In adept businessman of them all” (p 68)

In “The Merchant of Venice” by William
Shakespeare, readers generally associate Shylock, or more often Antonio, as the
merchant of the play’s title. Through a close reading of the play however, it
is clear that the language of commerce surrounds Portia. Though several critics
such as Keith Geary and Karoline Szatek refers to Portia as “the most adept
businessman of them all” (p 68) and a “vigorous tradeswoman” respectively, none
of them went as far as to declare Portia as “the” merchant of the play’s title.
Ultimately, a close reading of the mercantile language and Portia’s accomplishments
could perhaps answer the ironic question that Portia posits, “Which is the
merchant here?” (p 153)


            In the
play, the language of commerce continuously surrounds Portia. In her engagement
for example, Bassanio utilised commercial metaphors, telling Portia that he could
not believe that he had won her if not “confirmed, signed and ratified by you”
(p 111). In reply, Portia also used metaphors such as “account”, “to term in
gross” and “sum” (p 113). Later when Bassanio learns that Antonio’s life is at
risk, Portia opened her purse strings and offered six-thousand ducats, which
she later doubles and triples for her “dear bought” Bassanio (p 121-123). The
mercantile language resumes in the end of the play when she issued an “oath to
credit” (p 199) on Bassanio’s ring and assigning Antonio as Bassanio’s “surety”
(p 199). It is true that characters such as the Duke and Gratiano refer to
Antonio as a merchant. However, the mercantile language does not define Antonio
and he does not utilise it to define himself. Similarly, though Shylock often
speaks of his ducats, he rarely refers to the trading of goods and services, but
only about collecting and hoarding. Portia, on the other hand, stood out as she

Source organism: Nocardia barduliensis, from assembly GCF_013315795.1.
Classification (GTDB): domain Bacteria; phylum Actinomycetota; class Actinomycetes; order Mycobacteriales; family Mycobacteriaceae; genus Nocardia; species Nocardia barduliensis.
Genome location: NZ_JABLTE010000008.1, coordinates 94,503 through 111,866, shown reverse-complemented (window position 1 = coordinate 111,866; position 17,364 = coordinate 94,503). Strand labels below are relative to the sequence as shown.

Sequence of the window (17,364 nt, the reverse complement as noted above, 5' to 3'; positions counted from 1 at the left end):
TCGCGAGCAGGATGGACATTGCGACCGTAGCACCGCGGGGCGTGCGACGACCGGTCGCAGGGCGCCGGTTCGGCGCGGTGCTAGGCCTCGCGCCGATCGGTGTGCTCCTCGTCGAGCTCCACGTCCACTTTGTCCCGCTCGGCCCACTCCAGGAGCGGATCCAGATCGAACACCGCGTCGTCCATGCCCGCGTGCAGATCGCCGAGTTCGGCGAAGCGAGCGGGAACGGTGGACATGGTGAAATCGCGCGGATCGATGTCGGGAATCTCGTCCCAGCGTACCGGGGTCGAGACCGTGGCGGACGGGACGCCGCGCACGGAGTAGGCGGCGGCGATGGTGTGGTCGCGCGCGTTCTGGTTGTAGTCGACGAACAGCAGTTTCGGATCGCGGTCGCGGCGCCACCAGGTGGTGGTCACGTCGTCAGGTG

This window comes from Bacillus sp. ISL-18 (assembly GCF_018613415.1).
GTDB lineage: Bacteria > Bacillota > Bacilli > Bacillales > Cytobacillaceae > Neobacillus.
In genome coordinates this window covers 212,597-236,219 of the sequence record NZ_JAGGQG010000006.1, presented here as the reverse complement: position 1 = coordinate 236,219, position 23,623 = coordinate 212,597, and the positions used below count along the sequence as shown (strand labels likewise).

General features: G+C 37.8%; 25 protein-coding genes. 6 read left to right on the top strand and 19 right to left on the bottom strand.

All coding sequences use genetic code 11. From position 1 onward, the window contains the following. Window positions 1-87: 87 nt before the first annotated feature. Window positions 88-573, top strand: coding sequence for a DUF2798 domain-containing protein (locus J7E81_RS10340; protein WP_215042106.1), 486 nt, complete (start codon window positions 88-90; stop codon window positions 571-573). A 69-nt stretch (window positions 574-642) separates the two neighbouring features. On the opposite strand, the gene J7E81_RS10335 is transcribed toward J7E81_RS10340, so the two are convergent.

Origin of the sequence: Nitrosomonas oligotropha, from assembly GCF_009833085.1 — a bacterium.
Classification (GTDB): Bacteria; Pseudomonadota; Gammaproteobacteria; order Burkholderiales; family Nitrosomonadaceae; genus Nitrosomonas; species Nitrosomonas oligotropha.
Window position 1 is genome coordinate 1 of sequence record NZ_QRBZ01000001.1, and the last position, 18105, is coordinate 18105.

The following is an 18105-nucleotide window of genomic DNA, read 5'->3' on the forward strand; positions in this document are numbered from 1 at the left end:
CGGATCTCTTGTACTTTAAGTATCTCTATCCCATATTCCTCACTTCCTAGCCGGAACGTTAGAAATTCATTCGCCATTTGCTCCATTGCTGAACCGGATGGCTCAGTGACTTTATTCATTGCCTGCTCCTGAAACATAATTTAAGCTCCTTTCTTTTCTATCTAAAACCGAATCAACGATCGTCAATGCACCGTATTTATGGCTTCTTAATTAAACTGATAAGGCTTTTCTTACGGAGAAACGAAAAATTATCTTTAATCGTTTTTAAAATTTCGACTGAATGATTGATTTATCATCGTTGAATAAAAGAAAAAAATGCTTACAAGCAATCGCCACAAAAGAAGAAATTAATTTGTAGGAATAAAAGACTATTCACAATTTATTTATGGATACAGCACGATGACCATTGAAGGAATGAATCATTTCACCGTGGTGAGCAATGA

floats around the play making impressive deals.

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            It is
undeniable that Portia is a representative of Queen Elizabeth Tudor. In John
Neale’s biography of Elizabeth, he wrote “some thought her very handsome,
others rather comely than handsome…her hairs were golden, but more red than
yellow; her skin very fine…” (p 28). Portia is similarly of many suitors, and one
of her failed suitors, Morocco, briefly addresses the lady of Belmont as “fair
Portia” (p 77). When describing Portia to Antonio, Bassanio said she has “sunny
locks” that “hangs on her temples like Golden Fleece” (p 19). Other than her
physical similarities, Portia’s mercantile behaviour very much resembles
Elizabeth. Elizabeth’s distinction, Neale wrote, was her parsimony and
financial sense. Like Portia, she controls the purse strings and those who are
in charge of the money of her marriage and the monarch.


            Other than
the mercantile language that she and others employ to describe her, Portia’s
actions prove to be an even more concrete evidence that she is “the” merchant
of the play. In a nutshell, she intervenes in trial to save her husband’s
“friend”, punishes the antagonist and restores Antonio’s ships. Portia was the
ultimate negotiator and master trader of the play as she grants a tripartite
marriage in her household, lavishes Bassanio with her wealth and become an doctor
in law for her husband’s best friend, Antonio—in exchange for companionship,
harmony and commodities that she values. Though Antonio and Shylock is most
often referred to “the” merchant of the play, they demonstrate very little entrepreneurial
ability. Antonio loses his ships and nearly his life and Shylock his daughter,
ducats, ring and religion. Portia, on the other hand, demonstrates her
credibility as a merchant as she loses nothing and gains everything at the end
of the play.


wrote that Shakespeare carefully crafts his titles, and I personally think that
the “merchant” of the title is deliberately ambiguous and open for the reader’s
interpretation. Though it is generally associated with Antonio and Shylock, the
mercantile language that surrounds Portia as well as her accomplishments make
it difficult for readers to neglect the possibility that Portia is “the”
merchant of the play.